Vermont Sen. Bernie Sanders is taking a much more pragmatic approach to the opioid crisis than former Secretary of State Hillary Clinton, who recently called for a “Medicine-for-All” system that includes drugs that are used for treatment and not for profit.
In an interview with MSNBC, Sanders said the U.S. is facing “an epidemic of overdose deaths and overdoses of all kinds.”
The U.N. estimates that the country’s death toll from opioid overdoses has reached 4.7 million, with more than 1.4 million people having died of overdoses in 2016.
Sanders said the prescription opioid crisis has become a national priority.
“This is an epidemic of death and suffering,” he said.
“If we do not act now, it will be a national crisis.
will be living in a national emergency.”
Clinton recently called on the U to move quickly to expand access to prescription painkillers, and called on pharmaceutical companies to pay a “dignified” price for the drugs.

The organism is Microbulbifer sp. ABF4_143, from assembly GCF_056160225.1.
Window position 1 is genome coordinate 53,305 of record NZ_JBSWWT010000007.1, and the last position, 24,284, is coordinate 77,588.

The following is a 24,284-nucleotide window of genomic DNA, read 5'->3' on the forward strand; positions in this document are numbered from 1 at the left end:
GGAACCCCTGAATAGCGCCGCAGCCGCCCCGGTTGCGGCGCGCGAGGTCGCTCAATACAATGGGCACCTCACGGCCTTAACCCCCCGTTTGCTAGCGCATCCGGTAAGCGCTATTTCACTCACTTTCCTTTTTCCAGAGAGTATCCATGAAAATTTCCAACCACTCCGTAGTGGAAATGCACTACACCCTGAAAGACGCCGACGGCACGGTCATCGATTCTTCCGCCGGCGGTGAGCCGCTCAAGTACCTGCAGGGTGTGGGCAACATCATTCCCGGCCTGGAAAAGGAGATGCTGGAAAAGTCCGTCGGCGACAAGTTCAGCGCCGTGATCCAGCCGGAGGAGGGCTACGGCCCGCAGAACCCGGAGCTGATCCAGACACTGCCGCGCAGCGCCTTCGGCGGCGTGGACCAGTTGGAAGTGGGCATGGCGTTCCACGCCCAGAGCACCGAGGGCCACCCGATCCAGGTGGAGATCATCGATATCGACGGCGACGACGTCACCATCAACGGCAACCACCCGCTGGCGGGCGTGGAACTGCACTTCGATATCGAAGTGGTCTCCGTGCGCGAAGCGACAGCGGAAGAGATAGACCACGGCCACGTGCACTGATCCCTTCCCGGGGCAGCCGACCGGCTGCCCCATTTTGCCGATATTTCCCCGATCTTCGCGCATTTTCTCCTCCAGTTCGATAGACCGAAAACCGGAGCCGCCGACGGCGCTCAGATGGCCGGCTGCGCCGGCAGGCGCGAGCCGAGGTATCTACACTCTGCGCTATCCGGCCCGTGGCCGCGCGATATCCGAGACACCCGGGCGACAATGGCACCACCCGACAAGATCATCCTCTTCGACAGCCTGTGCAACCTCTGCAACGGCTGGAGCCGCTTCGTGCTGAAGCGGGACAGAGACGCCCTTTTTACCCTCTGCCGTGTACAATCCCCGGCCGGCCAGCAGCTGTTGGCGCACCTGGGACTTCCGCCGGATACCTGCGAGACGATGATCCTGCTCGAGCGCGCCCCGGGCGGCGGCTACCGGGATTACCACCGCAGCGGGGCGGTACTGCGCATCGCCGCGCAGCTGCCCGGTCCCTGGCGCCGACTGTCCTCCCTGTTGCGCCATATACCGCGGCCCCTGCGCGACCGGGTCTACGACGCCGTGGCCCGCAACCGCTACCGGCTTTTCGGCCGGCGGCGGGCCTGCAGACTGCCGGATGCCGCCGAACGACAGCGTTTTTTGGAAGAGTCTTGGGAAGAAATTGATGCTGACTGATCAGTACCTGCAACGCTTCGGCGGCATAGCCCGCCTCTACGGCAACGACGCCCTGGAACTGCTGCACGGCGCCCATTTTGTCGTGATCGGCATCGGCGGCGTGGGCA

But Sanders said that would be a recipe for further addiction, especially in the United States, where many people don’t have access to insurance or access to medication.
“I think what’s wrong is that we have a situation where you have millions of people in the country who are not getting the drugs they need because of the high cost of the drugs,” he added.
“That’s a recipe to keep people addicted.”
The Associated Press contributed to this report.